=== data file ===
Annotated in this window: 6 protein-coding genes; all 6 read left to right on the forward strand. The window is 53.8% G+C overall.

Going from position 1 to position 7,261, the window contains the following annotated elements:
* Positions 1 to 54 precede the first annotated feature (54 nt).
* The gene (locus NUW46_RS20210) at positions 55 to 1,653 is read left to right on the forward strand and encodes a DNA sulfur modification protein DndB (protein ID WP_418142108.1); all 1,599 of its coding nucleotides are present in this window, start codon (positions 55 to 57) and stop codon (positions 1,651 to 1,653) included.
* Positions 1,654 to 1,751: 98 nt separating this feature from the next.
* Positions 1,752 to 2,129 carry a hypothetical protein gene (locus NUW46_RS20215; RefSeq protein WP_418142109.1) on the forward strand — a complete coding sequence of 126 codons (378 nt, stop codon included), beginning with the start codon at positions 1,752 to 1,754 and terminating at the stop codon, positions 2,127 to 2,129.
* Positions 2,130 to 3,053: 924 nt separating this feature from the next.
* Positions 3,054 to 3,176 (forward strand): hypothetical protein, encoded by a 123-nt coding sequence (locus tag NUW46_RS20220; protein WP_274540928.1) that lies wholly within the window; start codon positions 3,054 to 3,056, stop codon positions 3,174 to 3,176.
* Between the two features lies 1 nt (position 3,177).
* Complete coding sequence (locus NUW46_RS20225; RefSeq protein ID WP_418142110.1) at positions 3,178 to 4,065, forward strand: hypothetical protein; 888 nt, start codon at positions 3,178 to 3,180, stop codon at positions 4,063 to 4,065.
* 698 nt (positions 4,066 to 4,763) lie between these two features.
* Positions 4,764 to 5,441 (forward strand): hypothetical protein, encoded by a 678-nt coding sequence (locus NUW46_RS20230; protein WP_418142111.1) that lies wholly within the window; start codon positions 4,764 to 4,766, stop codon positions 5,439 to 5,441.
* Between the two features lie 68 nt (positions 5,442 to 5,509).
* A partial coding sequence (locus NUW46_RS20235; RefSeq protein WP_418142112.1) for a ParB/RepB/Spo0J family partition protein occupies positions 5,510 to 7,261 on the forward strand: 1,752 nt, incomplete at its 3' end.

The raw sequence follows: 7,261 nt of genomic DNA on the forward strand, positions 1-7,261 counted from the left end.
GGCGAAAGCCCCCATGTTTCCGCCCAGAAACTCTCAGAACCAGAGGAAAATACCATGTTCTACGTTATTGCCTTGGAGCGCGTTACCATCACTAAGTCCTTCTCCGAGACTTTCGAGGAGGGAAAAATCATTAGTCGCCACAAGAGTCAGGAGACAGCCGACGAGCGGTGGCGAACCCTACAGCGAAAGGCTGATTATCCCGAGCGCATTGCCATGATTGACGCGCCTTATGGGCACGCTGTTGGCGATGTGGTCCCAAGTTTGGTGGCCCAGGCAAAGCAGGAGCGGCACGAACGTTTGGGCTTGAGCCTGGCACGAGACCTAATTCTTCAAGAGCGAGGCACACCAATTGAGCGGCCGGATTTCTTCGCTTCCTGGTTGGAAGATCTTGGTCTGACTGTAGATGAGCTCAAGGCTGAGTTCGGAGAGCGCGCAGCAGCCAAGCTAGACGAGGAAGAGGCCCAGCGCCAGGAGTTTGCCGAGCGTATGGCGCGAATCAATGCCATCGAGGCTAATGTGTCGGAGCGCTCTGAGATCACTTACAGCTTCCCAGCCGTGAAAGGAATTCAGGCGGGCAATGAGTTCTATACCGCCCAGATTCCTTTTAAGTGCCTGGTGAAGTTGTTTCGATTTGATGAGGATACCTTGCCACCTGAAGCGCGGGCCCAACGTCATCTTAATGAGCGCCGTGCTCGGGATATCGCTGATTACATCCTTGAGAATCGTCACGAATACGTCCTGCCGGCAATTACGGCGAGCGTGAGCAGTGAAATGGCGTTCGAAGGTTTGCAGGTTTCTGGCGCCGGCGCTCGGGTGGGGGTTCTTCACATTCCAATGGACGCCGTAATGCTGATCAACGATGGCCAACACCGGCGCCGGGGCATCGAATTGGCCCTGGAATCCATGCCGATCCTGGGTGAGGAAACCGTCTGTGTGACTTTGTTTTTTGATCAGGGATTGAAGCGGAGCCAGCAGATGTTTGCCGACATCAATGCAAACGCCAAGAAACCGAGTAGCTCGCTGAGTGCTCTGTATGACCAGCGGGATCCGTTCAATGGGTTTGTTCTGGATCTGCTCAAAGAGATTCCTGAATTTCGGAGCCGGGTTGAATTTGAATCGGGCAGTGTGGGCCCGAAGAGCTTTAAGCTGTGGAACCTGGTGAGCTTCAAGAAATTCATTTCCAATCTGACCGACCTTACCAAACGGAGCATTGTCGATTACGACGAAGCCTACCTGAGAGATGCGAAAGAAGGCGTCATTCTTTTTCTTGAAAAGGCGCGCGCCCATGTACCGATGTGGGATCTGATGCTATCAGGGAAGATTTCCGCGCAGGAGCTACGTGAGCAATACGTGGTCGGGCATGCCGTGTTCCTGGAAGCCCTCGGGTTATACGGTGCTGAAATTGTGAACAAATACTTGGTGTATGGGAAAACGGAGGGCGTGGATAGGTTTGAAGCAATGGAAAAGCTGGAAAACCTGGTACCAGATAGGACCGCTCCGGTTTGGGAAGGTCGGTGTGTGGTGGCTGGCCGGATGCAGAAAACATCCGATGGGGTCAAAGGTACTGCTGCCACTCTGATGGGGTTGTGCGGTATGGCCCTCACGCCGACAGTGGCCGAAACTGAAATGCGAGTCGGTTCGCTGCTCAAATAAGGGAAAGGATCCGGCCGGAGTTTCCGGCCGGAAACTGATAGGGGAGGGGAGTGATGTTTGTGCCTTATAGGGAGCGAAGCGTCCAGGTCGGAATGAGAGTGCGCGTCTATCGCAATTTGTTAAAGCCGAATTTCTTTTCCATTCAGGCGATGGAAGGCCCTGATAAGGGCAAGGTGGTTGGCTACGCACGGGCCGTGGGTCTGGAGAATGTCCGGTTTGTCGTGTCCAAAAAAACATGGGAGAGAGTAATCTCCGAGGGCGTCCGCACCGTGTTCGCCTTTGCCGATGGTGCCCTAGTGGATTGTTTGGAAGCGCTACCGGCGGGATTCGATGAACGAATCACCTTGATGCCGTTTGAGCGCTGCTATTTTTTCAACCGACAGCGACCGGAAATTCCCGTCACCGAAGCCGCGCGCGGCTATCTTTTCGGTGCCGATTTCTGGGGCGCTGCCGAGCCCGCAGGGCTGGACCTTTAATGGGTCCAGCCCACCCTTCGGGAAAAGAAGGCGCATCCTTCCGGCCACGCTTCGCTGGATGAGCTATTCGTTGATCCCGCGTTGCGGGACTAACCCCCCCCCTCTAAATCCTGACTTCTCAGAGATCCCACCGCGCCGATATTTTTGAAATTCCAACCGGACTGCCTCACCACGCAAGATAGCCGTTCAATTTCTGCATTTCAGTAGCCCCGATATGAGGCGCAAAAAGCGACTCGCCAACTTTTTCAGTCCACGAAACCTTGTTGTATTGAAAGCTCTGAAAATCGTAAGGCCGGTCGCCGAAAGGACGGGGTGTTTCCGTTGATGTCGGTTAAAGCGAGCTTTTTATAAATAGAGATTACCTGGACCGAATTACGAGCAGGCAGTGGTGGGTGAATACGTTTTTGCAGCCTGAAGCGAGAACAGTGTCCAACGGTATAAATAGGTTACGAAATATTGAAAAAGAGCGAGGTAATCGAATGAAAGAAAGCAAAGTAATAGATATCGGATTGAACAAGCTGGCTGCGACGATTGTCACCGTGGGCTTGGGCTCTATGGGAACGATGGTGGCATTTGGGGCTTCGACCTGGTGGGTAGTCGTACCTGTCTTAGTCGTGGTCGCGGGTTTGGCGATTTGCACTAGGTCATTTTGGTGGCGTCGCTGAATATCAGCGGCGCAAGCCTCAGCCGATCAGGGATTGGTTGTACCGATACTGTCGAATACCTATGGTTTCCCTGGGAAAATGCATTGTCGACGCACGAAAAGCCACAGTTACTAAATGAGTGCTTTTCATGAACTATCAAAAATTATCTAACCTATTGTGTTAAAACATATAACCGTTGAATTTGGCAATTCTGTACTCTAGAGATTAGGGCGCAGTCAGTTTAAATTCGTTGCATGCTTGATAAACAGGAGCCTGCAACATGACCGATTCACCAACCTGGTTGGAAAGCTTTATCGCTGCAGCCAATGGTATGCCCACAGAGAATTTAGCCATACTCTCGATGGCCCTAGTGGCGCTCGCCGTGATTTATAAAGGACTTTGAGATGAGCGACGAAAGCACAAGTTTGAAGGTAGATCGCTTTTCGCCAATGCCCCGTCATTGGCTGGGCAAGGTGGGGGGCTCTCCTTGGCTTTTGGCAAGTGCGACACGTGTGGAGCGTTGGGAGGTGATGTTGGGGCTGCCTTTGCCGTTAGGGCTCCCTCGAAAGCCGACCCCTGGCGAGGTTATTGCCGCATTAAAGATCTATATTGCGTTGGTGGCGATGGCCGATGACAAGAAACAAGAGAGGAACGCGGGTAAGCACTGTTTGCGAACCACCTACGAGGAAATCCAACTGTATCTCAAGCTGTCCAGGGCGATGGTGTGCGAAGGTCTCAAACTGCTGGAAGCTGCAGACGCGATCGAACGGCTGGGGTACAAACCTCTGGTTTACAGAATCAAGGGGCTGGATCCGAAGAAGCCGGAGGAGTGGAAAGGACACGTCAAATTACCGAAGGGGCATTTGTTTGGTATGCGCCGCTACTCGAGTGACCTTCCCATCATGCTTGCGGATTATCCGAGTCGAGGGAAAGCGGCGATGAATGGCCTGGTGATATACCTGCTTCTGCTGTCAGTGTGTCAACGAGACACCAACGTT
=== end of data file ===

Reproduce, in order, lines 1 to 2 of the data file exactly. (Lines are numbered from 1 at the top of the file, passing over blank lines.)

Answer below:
Annotated in this window: 6 protein-coding genes; all 6 read left to right on the forward strand. The window is 53.8% G+C overall.

Going from position 1 to position 7,261, the window contains the following annotated elements: